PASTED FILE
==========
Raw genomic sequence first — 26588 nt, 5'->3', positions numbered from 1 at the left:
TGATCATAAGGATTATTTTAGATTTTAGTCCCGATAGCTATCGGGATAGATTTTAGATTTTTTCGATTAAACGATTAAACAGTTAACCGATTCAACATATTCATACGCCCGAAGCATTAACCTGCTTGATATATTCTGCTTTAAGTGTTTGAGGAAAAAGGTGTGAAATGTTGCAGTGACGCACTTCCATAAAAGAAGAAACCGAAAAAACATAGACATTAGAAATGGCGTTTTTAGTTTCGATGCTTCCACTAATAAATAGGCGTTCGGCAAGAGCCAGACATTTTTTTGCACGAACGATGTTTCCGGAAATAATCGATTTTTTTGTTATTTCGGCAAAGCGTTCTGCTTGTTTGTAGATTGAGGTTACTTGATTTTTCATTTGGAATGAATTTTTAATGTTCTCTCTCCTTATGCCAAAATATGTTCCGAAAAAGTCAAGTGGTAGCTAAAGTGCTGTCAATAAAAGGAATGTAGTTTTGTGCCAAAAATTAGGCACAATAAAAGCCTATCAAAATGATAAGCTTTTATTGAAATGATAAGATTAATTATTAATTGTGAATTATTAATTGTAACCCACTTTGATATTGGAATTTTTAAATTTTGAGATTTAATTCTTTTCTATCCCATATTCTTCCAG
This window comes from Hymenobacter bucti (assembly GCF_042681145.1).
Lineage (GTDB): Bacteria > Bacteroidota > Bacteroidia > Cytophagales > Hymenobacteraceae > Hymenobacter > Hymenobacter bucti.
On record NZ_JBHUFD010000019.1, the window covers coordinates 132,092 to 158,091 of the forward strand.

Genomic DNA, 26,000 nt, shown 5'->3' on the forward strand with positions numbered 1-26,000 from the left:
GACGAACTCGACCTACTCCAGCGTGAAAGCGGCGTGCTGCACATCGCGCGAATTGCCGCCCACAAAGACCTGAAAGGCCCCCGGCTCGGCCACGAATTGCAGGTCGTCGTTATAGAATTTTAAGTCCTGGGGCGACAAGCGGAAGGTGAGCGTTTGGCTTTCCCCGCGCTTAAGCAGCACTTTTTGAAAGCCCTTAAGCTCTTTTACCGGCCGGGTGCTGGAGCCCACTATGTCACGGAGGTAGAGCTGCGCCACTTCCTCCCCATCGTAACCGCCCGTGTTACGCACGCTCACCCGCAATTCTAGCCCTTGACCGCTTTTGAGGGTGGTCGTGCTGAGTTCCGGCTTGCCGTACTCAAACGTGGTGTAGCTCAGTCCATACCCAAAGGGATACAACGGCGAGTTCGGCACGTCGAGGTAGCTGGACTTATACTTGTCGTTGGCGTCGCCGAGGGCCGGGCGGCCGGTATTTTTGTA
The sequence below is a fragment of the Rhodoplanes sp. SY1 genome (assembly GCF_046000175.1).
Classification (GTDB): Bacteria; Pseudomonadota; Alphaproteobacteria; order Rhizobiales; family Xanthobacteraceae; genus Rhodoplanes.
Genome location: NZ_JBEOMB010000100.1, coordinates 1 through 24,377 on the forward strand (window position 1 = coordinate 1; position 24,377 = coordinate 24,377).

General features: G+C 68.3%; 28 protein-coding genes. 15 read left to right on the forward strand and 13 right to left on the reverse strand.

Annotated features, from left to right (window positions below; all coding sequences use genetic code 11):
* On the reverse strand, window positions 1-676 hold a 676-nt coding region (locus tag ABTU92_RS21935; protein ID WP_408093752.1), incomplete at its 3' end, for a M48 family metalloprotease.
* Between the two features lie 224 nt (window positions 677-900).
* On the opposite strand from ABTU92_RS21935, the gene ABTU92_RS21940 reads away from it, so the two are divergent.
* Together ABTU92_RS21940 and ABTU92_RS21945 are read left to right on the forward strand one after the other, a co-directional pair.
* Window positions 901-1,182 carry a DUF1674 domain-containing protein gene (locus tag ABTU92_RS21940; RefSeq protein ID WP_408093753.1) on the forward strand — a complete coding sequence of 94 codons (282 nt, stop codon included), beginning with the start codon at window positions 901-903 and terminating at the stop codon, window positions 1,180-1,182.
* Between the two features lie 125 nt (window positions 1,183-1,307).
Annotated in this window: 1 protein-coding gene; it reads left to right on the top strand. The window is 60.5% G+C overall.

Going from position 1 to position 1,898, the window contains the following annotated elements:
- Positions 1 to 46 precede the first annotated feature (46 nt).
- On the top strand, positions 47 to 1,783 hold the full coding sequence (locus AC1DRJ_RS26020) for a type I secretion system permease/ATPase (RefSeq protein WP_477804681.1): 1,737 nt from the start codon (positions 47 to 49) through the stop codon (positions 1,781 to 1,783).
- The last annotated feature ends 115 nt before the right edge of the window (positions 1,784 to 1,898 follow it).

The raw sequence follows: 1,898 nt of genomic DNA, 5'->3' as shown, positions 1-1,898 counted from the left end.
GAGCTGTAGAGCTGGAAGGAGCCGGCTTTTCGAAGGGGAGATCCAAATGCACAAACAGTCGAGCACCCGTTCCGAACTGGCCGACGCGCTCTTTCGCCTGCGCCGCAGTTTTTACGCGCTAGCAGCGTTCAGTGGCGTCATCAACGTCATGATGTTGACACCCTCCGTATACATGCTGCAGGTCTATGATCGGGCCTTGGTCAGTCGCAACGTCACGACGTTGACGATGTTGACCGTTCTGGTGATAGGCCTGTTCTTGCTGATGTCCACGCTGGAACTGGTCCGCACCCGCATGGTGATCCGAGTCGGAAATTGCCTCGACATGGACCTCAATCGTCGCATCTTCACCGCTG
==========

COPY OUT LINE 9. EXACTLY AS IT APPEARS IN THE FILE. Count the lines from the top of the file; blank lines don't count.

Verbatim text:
Classification (GTDB): Bacteria; Pseudomonadota; Alphaproteobacteria; order Rhizobiales; family Xanthobacteraceae; genus Rhodoplanes.